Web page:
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The mirror of life and death

Palmistry speaks with the voices of medicine & the unknown

My first encounter with chiromancy happened by accident. I was staying for a few days at a friend's house in a small town on the Danube. And on a quiet autumn evening I was standing at the gate, waiting for the host and gazing at the sunset over the river. Two gypsy women: one older, and one young came out from the forest across. They approached, we greeted each other, as is customary in these small patriarchal towns, and then they went on their way. But after just a few steps, the elderly gypsy stopped. She came to me and said 'Now, give me your hand, son! Let me see it!'

I don't have any money on me,' I said.Actually, I wasn't exactly in the mood for a palm reading session.'I don't read for money!' replied the gypsy lady. 'Give me your hand!'
I became interested, so I did. She looked at my palm and stuttered: 'Sve… Sve… Sveto…'
Then she dropped my hand and said angrily:
'You got such a long name! I can do only so much, bye…' and then she added something in Gypsy, which was not intended to be said in civilized society. I laughed and she went away. Angry.
I was sure I had become a subject of some scam. Quite possibly, but then I began thinking. What was the chance of a fraud? I had never been to that town before, so where could she have known me from? And she hadn't taken any money… I also did some research on palmistry. It made me even more curious. I remembered our distinguished diagnostician, Professor Stoyan Kirkovic, who used to say:
"Colleagues, even when you shake the hand of the patient, you should already know the
And I got more and more convinced that the ancient art of palm reading has many grounds. And that I was not the first person to reach that conclusion by far.


It was probably while he still lived in caves that man looked with curiosity at his hand. He
looked, because he realized that it set him apart from animals; it determined life and death. The first palm readers appeared in the civilizations of the East. The connection between the palm and sickness was described in the most ancient Chinese medical treatise, Pen T'sao, dating from 5000 years ago. The ancient Indian Vedas mentioned palm reading 3000 years ago. Around 550 BC, the philosopher Pythagoras claimed that the lines on the human hand weren't coincidental, but were drawn there by the gods themselves. Because palmistry has been a sacred science ever since the concept was created. In ancient Egypt, Babylon, Greece, Rome there were special chiromancy priests. Even the term chiromancy is Greek from χεῖρ – 'hand' and μαντεία - 'divination'. Aristotle also wrote about palmistry and showed his student Alexander the Great how to recognize the character of his enemies by reading their palms. Now, how did he ever mange to read those… Palmistry persisted through Antiquity, reached the Middle Ages, hid from the watchful eyes of the Inquisition – all that because all its treatises were included in Index librorum prohibitorum – the Index of Forbidden Books.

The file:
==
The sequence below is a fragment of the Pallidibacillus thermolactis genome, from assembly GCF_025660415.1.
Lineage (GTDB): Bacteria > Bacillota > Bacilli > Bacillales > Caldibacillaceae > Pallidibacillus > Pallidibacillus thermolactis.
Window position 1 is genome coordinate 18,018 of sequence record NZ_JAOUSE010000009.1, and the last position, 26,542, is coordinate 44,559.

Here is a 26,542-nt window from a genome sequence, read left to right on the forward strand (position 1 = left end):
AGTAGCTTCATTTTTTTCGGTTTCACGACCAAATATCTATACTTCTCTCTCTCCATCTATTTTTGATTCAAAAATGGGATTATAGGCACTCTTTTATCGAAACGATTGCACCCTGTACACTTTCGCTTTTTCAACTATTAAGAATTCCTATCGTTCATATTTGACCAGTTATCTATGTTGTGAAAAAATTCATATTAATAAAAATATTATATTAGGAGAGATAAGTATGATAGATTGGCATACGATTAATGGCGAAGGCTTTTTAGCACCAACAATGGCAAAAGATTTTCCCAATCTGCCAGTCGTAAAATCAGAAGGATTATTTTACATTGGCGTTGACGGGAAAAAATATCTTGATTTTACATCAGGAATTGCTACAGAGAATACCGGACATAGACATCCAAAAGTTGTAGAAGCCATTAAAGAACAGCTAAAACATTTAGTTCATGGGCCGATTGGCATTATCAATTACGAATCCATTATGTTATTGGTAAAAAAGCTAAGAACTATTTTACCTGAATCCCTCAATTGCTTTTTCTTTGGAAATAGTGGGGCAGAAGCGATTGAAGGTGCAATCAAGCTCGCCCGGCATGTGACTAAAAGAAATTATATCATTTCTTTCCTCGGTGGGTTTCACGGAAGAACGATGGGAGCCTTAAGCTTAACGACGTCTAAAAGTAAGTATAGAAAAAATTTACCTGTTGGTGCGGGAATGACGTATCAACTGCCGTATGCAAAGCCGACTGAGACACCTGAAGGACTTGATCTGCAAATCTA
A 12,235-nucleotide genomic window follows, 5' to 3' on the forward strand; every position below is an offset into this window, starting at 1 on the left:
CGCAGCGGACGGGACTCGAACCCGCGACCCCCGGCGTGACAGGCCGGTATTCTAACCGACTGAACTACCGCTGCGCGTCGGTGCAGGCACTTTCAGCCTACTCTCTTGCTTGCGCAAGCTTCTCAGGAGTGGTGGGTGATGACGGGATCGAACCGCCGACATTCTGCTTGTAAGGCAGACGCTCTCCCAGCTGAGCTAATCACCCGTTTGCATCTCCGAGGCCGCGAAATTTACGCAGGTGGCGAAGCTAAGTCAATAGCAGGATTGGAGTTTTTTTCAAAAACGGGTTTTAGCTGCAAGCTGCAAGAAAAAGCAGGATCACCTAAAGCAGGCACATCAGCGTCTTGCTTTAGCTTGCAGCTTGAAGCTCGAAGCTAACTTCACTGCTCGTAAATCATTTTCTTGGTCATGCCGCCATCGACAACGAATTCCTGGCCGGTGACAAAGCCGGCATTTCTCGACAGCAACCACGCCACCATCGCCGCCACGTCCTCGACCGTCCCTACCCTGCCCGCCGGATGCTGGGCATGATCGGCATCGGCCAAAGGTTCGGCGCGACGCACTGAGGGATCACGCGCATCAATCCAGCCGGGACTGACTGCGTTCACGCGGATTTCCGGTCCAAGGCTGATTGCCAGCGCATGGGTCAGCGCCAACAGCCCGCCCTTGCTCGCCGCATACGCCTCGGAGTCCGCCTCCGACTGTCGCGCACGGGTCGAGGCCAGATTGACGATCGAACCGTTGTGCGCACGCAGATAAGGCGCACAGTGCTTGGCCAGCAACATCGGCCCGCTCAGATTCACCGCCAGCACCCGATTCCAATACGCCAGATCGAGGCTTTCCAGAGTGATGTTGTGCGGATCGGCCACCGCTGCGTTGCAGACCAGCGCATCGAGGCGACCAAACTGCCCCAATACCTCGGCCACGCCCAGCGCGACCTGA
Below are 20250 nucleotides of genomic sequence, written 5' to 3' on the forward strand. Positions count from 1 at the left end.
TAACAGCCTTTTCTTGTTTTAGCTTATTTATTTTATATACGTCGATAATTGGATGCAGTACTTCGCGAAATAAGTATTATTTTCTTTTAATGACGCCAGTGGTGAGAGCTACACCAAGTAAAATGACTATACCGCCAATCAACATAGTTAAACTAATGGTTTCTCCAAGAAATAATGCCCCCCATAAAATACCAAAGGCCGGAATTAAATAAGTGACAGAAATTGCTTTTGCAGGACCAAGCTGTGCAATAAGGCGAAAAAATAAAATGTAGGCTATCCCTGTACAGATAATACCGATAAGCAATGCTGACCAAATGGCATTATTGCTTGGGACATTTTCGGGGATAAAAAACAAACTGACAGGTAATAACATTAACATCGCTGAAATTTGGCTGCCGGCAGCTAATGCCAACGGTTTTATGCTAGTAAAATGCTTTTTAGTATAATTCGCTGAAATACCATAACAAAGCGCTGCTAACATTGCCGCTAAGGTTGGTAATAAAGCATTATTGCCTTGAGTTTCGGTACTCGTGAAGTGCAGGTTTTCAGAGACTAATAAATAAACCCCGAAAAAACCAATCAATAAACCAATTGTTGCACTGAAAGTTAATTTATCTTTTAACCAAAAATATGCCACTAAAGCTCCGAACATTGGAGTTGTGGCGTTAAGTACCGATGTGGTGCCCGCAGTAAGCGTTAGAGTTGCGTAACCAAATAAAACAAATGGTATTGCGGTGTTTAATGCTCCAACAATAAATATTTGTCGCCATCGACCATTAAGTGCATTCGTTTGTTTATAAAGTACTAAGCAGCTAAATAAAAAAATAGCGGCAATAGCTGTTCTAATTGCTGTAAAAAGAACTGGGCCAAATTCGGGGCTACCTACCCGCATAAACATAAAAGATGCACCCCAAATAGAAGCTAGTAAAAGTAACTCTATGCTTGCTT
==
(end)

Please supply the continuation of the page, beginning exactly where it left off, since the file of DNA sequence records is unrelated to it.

The first ever palmistry book to be printed, The Art of Chiromancy, published in Augsburg in 1475, also on this list.


Its author, the healer Johannes Hartlieb, died before printing began. Thus he didn't "enjoy" being persecuted as a heretic. The Inquisition persecuted people such as Hartlieb, but looked the other way when powerful monarchs kept palmists in their courts, because inquisitors were human too and feared the monarchs' wrath. They feared Philip II of Spain, because they knew his evil temper. That is why they turned a blind eye to the frivolities of Andreas Vessalius, his court physician – a well-known anatomist, but also a chiromant. They also feared Catherine and didn't attack Nostradamus – the most famous Renaissance diviner, who was her doctor, court astrologer and palm reader. He told the queen that three of her sons would become kings, but probably spared her the detail, that they were not going to be kings for long because they would all die soon after.
The era of bans passed and palmistry – sworn at and praised - bloomed as a court art in the 18th century. Even the skeptical Napoleon believed his court palmist, Madame Lenorman, friend of his wife Josephina. Palmistry acquired its astrological terminology during the Renaissance, when interest in Antiquity experienced a revival and Hellenistic and Roman gods made a majestic entrance in art. Dozens of books were written, and hundreds of palmists appeared in both the Old and the New Testament, most of whom were frauds.


In 1880, the renowned scientist Dimitri Mendeleyev, discoverer of the Periodic Law, researched telepathy and divination out of personal curiosity. In one of his letters he noted: .....

Find out the secrets of Napoleon's palm and learn easy tips to do palmastry for beginners. All of that in issue 2/2013 of Magazine Ossem!